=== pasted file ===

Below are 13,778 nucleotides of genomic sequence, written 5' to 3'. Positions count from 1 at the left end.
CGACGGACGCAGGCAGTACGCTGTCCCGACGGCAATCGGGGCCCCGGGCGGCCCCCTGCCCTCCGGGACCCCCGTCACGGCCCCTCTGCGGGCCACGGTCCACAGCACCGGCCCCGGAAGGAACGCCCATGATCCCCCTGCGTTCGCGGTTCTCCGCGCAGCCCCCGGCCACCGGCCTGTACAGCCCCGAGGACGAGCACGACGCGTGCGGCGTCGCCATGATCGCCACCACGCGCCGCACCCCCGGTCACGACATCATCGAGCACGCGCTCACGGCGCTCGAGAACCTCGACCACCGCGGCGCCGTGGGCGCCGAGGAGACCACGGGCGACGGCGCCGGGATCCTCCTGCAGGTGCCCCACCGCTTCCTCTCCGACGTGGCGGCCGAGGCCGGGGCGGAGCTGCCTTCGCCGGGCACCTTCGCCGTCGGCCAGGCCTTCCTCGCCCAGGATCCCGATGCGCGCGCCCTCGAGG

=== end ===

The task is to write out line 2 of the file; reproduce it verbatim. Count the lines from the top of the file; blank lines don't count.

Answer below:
CGACGGACGCAGGCAGTACGCTGTCCCGACGGCAATCGGGGCCCCGGGCGGCCCCCTGCCCTCCGGGACCCCCGTCACGGCCCCTCTGCGGGCCACGGTCCACAGCACCGGCCCCGGAAGGAACGCCCATGATCCCCCTGCGTTCGCGGTTCTCCGCGCAGCCCCCGGCCACCGGCCTGTACAGCCCCGAGGACGAGCACGACGCGTGCGGCGTCGCCATGATCGCCACCACGCGCCGCACCCCCGGTCACGACATCATCGAGCACGCGCTCACGGCGCTCGAGAACCTCGACCACCGCGGCGCCGTGGGCGCCGAGGAGACCACGGGCGACGGCGCCGGGATCCTCCTGCAGGTGCCCCACCGCTTCCTCTCCGACGTGGCGGCCGAGGCCGGGGCGGAGCTGCCTTCGCCGGGCACCTTCGCCGTCGGCCAGGCCTTCCTCGCCCAGGATCCCGATGCGCGCGCCCTCGAGG